In Myanmar, the military and police declare war on medics

Security forces are arresting, attacking and killing medical workers, dubbing them enemies of the state. With medics driven underground amid a global pandemic, the country's already fragile healthcare system is crumbling.

The clandestine clinic was under fire, and the medics inside were in tears.

Hidden away in a Myanmar monastery, this safe haven had sprung up for those injured while protesting the military’s overthrow of the government. But now security forces had discovered its location.

A bullet struck a young man in the throat as he defended the door, and the medical staff tried frantically to stop the hemorrhaging. The floor was slick with blood.

In Myanmar, the military has declared war on health care – and on doctors themselves, who were early and fierce opponents of the takeover in February. Security forces are arresting, attacking and killing medical workers, dubbing them enemies of the state. With medics driven underground amid a global pandemic, the country’s already fragile healthcare system is crumbling.

“The junta is purposely targeting the whole healthcare system as a weapon of war,” says one Yangon doctor on the run for months, whose colleagues at an underground clinic were arrested during a raid. “We believe that treating patients, doing our humanitarian job, is a moral job.I didn’t think that it would be accused as a crime.”

Inside the clinic that day, the young man shot in the throat was fading. His sister wailed. A minute later, he was dead.

One of the clinic’s medical students, whose name like those of several other medics has been withheld to protect her from retaliation, began to sweat and cry. She had never seen anyone shot.

Now she too was at risk. Two protesters smashed the glass out of a window so the medics could escape. “We are so sorry,” the nurses told their patients.

One doctor stayed behind to finish suturing the patients’ wounds. The others jumped through the window and hid in a nearby apartment complex for hours. Some were so terrified that they never returned home.

“I cry every day from that day,” the medical student says. “I cannot sleep. I cannot eat well. That was a terrible day.”

The suffering caused by the military’s takeover of this nation of 54 million has been relentless.

Security forces have killed at least 890 people, including a 6-year-old girl they shot in the stomach, according to the Assistance Association for Political Prisoners, which monitors arrests and deaths in Myanmar. Around 5,100 people are in detention and thousands have been forcibly disappeared. The military, known as the Tatmadaw, and police have returned mutilated corpses to families as tools of terror.

Amid all the atrocities, the military’s attacks on medics, one of the most revered professions in Myanmar, have sparked particular outrage. Myanmar is now one of the most dangerous places on earth for healthcare workers, with 240 attacks this year — nearly half of the 508 globally tracked by the World Health Organization. That’s by far the highest of any country.

“This is a group of folks who are standing up for what’s right and standing up against decades of human rights abuses in Myanmar,” says Raha Wala, advocacy director of the U.S.-based Physicians for Human Rights. “The Tatmadaw is hell-bent on using any means necessary to quash their fundamental rights and freedoms.”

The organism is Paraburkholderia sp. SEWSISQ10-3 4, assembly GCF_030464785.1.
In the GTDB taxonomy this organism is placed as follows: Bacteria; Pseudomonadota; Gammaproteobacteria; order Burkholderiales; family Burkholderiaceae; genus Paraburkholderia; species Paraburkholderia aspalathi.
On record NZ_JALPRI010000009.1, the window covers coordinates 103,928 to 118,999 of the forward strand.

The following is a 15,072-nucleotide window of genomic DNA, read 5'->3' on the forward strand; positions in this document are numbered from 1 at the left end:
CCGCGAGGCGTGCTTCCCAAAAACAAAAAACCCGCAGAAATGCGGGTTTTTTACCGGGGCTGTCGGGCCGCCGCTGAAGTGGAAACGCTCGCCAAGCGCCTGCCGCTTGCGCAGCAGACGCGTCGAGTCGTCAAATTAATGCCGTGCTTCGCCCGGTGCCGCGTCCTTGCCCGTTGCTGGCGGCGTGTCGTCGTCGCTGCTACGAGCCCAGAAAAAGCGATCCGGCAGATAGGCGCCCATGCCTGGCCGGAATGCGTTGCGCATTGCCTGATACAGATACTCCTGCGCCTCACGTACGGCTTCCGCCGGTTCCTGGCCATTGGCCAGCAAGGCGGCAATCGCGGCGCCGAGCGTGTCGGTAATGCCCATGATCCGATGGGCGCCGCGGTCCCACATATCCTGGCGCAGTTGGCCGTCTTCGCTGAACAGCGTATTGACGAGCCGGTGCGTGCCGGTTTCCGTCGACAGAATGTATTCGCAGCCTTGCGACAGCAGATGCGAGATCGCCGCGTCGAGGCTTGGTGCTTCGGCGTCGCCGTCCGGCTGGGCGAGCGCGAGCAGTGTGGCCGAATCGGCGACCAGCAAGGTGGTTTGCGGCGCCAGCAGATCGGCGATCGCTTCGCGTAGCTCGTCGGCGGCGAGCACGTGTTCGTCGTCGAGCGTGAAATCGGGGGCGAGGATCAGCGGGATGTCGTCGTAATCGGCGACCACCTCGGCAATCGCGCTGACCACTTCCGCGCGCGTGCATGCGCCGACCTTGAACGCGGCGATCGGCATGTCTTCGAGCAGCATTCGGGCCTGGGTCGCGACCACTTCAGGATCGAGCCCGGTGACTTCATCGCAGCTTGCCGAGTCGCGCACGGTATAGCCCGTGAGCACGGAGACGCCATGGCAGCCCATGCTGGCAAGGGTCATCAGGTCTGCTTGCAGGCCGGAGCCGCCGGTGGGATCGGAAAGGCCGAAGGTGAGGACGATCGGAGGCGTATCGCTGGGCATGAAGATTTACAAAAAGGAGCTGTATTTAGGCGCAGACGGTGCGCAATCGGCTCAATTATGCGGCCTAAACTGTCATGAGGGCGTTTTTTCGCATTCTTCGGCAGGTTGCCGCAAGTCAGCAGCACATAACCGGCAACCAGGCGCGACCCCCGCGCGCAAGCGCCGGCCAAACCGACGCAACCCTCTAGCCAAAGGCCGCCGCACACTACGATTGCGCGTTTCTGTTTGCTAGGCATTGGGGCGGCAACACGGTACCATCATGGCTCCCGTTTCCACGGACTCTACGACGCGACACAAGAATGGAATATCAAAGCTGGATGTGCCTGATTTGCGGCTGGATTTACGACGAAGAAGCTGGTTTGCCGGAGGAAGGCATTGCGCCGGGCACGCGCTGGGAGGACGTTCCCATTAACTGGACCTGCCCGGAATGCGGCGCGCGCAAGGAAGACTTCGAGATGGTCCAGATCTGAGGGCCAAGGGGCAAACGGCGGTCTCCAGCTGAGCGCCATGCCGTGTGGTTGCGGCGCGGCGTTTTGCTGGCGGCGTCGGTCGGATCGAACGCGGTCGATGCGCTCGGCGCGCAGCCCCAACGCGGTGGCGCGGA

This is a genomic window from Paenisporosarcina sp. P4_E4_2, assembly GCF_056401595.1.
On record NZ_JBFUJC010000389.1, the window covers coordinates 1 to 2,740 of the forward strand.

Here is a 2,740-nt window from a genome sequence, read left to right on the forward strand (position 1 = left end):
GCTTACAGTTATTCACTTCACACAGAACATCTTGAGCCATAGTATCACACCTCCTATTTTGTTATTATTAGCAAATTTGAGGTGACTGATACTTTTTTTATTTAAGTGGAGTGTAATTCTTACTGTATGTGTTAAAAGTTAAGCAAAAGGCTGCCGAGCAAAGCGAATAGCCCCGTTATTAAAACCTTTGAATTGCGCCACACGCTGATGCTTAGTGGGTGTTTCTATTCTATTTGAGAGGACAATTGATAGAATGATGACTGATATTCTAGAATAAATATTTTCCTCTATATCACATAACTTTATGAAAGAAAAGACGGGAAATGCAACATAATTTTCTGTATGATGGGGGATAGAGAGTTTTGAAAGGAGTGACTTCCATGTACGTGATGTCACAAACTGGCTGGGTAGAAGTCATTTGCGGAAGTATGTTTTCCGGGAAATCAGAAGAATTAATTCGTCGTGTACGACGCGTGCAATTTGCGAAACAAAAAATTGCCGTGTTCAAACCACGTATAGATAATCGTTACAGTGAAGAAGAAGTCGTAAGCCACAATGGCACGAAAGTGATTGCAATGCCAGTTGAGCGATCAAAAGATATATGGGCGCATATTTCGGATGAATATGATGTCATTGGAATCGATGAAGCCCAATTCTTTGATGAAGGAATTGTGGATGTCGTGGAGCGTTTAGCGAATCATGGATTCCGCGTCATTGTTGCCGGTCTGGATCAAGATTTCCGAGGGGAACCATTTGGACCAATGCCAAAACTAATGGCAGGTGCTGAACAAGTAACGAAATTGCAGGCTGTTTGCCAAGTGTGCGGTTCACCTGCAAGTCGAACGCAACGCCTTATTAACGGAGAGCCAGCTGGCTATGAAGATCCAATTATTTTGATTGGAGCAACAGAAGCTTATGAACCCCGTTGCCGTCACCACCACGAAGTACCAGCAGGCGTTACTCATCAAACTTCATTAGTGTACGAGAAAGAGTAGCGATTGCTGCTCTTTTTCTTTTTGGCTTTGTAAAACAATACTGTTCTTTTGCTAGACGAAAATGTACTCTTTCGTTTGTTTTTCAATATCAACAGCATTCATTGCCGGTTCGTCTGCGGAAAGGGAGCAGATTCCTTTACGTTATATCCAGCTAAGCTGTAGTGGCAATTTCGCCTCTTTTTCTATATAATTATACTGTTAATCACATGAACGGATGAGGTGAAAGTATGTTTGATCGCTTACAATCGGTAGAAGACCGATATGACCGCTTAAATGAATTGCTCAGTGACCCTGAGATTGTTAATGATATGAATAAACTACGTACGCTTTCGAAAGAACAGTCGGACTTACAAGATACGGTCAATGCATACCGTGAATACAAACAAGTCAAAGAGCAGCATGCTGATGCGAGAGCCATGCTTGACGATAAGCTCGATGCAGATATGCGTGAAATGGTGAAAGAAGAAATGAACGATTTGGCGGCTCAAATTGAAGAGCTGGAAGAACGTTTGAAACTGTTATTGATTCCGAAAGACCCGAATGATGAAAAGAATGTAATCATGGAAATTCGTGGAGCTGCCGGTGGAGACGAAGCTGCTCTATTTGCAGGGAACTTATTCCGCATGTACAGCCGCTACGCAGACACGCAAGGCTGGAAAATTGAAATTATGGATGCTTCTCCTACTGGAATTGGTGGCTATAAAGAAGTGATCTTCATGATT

The military has issued arrest warrants for 400 doctors and 180 nurses, with photos of their faces plastered all over state media like “Wanted” posters. They are charged with supporting and taking part in the “civil disobedience” movement.

At least 157 healthcare workers have been arrested, 32 wounded and 12 killed since February 1, according to Insecurity Insight, which analyzes conflicts around the globe. In recent weeks, arrest warrants have increasingly been issued for nurses.

Myanmar’s medics and their advocates argue that these assaults violate international law, which makes it illegal to attack health workers and patients or deny them care based on their political affiliations. In 2016, after similar attacks in Syria, the U.N. Security Council passed a resolution demanding that medics be granted safe passage by all parties in a war.

“In other country’s protests, the medics are safe. They are exempt. Here, there are no exemptions,” says Dr. Nay Lin Tun, a general practitioner who has been on the run since February, and now provides care covertly.

Medics are targeted by the military because they are not only highly respected but also well-organised, with a strong network of unions and professional groups. In 2015, doctors pinned black ribbons to their uniforms to protest the appointment of military personnel to the Ministry of Health. Their Facebook page quickly gained thousands of followers, and the military appointments stopped.

This time, the protest by medics started days after the military ousted democratically elected leaders, including Nobel Peace Prize laureate Aung San Suu Kyi, from power. From remote towns in the northern mountains to the main city of Yangon, they walked off their jobs on military-owned facilities, pinning red ribbons to their clothes.

The response from the military was fierce, with security forces beating medical workers and stealing supplies. Security forces have occupied at least 51 hospitals since the takeover, according to Insecurity Insight, Physicians for Human Rights and the Johns Hopkins Center for Public Health and Human Rights.

On March 28, during a strike in the city of Monywa, a nurse was fatally shot in the head, according to AAPP. On May 8, hundreds of miles away in northern Kachin state, a doctor was arrested, tied up and also fatally shot in the head while passing a military base.

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